0

Calgary mayor says staff, councillors threatened at public meeting

Yelling, swearing, pushing, shoving and even a death threat at a gathering to discuss transit expansion plan


 

CALGARY – Calgary’s mayor says he’s calling off any future open houses to talk about a rapid transit plan because city staff were physically assaulted and threatened at a public meeting this week.

Naheed Nenshi says there was yelling, swearing, pushing, shoving and even a death threat at the gathering to talk about the Southwest Bus Rapid Transit plan.

He says the behaviour is “inappropriate, it’s wrong, it’s unCalgarian” and says he will not stand for it.

The project, which was approved years ago by city council, is moving into its final design and the city has been looking for and providing feedback on the plan.

A group which is angry with the project has been formed and the city says it is spreading misinformation about the project, which has riled up residents even more.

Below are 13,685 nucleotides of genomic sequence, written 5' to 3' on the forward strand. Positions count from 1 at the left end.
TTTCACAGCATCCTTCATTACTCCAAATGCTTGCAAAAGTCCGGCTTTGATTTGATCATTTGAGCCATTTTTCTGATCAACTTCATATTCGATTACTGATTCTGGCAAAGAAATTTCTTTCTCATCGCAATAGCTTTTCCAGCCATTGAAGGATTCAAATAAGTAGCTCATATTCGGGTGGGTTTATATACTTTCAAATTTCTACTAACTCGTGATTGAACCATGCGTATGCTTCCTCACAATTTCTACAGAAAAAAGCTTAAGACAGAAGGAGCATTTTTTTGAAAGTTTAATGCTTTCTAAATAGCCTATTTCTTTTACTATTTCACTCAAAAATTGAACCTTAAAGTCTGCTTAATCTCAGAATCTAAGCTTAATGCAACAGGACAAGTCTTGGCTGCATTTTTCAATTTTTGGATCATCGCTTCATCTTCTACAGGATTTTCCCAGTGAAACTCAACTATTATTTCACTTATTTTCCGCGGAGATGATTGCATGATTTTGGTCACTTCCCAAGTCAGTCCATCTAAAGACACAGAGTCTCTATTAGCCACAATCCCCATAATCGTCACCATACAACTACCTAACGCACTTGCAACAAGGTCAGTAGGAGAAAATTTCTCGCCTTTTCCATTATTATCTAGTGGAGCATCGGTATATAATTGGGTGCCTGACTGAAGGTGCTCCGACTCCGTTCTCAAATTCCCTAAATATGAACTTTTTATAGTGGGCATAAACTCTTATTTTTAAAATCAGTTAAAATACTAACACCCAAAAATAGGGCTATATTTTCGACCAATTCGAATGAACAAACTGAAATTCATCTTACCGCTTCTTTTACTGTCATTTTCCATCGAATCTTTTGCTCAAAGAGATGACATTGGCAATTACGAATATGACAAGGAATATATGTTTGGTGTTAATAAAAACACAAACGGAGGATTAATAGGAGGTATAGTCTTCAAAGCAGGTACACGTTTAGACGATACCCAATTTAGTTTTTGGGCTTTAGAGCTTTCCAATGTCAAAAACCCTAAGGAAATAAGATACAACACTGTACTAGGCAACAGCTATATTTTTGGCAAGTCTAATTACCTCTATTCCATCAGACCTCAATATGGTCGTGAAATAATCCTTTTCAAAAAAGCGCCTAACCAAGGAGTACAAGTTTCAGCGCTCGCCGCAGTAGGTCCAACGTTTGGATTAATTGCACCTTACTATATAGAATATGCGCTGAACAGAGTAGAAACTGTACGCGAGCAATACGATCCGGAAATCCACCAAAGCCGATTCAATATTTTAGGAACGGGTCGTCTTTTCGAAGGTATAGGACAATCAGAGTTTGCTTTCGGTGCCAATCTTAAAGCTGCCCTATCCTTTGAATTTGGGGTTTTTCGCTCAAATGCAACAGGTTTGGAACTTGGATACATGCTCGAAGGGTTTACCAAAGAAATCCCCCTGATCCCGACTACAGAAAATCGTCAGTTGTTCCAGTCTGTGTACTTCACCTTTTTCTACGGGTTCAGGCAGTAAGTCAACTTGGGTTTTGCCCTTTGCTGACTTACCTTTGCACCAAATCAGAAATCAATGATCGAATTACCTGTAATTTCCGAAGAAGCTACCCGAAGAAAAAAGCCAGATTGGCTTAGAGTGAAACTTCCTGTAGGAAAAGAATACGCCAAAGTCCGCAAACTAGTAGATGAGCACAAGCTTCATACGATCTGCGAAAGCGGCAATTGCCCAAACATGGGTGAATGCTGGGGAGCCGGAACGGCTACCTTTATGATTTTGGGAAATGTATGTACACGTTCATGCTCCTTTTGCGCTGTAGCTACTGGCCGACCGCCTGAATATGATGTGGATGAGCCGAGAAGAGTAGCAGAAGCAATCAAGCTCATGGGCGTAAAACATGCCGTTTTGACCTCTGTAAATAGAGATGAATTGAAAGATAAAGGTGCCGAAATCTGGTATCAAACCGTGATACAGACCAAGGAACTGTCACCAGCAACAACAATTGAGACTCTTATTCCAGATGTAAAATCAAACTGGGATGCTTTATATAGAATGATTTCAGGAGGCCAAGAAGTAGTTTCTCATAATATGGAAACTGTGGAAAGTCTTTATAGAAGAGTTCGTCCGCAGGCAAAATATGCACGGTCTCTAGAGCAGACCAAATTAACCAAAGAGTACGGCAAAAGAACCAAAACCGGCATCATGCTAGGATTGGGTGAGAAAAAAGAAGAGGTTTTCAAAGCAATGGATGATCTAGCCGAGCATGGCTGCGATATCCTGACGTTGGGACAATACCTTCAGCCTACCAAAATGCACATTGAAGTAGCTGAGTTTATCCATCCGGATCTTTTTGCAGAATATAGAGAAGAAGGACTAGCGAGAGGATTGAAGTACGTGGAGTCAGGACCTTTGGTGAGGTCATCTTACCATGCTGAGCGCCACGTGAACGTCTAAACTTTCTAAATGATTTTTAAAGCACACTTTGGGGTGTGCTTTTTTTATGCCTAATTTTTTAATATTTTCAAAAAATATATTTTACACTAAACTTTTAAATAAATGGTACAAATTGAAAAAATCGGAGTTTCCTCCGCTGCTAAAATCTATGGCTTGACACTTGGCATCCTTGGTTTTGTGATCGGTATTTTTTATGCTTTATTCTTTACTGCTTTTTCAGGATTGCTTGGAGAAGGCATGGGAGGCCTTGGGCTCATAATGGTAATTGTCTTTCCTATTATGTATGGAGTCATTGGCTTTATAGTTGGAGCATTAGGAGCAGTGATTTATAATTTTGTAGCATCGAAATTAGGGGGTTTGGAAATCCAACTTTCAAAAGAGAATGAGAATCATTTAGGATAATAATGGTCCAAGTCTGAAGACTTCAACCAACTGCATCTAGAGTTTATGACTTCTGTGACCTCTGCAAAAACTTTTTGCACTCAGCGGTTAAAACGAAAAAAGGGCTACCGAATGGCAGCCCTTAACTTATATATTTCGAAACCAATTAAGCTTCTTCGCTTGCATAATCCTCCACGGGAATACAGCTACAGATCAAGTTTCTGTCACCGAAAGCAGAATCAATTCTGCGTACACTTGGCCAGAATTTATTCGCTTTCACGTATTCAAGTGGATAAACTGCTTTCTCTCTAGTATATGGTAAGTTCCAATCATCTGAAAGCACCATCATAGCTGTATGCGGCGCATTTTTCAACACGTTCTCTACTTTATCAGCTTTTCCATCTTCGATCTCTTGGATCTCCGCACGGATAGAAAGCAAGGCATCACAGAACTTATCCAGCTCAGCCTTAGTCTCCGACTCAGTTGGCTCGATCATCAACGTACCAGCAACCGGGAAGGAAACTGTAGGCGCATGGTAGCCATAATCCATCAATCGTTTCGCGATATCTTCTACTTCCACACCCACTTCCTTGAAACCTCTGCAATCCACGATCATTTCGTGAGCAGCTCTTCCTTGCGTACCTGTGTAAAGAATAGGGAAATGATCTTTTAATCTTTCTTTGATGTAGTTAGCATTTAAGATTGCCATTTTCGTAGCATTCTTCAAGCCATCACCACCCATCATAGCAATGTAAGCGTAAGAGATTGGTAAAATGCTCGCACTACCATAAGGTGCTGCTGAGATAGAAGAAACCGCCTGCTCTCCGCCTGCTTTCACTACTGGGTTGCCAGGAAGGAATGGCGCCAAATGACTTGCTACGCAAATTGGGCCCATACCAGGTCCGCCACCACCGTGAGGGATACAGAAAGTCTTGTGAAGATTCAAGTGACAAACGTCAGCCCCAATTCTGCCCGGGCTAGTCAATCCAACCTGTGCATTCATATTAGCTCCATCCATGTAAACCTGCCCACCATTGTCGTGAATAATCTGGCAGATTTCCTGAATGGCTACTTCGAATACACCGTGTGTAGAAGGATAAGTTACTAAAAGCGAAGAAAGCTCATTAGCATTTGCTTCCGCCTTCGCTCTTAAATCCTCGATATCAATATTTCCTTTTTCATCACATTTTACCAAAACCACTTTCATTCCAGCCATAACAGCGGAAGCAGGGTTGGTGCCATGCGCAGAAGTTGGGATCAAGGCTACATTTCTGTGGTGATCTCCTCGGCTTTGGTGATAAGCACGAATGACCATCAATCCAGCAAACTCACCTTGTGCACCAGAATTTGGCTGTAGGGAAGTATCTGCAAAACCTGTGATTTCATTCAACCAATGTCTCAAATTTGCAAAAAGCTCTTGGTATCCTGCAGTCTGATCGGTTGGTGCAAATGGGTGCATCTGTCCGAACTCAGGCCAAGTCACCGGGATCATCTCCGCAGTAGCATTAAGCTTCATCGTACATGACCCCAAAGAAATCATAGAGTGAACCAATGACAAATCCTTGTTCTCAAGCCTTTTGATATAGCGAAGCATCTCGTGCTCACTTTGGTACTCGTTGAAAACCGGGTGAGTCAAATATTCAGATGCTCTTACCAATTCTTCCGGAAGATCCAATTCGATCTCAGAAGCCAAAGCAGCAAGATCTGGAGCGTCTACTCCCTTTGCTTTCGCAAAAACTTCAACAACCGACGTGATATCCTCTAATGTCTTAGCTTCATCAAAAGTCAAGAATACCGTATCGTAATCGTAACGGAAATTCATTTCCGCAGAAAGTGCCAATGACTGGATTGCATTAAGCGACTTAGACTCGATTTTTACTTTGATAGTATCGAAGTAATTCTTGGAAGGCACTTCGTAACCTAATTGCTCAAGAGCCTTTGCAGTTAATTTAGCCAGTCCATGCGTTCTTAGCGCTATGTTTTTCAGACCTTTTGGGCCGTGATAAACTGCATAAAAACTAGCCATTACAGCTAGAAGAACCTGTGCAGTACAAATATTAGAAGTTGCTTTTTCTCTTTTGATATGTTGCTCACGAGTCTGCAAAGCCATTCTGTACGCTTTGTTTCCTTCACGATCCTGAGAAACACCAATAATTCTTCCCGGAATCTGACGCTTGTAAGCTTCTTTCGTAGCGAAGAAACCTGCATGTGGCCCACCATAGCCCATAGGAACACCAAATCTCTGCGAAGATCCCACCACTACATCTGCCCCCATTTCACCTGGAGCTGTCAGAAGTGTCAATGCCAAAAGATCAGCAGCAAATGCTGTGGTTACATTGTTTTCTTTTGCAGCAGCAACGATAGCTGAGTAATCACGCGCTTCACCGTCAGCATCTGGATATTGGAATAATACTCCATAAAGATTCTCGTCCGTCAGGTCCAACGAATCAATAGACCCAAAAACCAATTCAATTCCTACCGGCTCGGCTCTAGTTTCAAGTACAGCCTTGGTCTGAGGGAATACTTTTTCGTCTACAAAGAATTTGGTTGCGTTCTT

Nenshi says online consultation will continue.

“There were times where I felt unsafe, yes,” councillor Brian Pincott said of the meeting on Tuesday.

“It’s unbelievably childish and I am completely committed to engaging my communities. There were citizens there last night who were afraid to put down their comments if they were vaguely supportive, if they were at all supportive of the project, they were scared to do it. That’s ridiculous.”

A group called “Ready to Engage” has called the city’s plan “dangerous” and has said it will cause more traffic disruption in the area.

Rick Donkers, a spokesman with the group, dismissed Nenshi’s accusations and called them a bullying tactic.

“I am appalled at the intimidation tactics that the City are using,” he said. “They’re trying to intimidate their citizens from asking and doing their democratic right to question the City on poorly planned projects. This is a banana republic tactic by the mayor.”

Donkers said his group wasn’t allowed inside, so he couldn’t comment on the claims of physical violence and abuse, but he noted police were not called to the event.

Nenshi said one employee reported being surrounded by a group of about a dozen people, one of whom kept asking: “Does the City just feed you candy bars and shine bright lights in your eyes to force you to repeat whatever you say?”


 

Sign in to comment.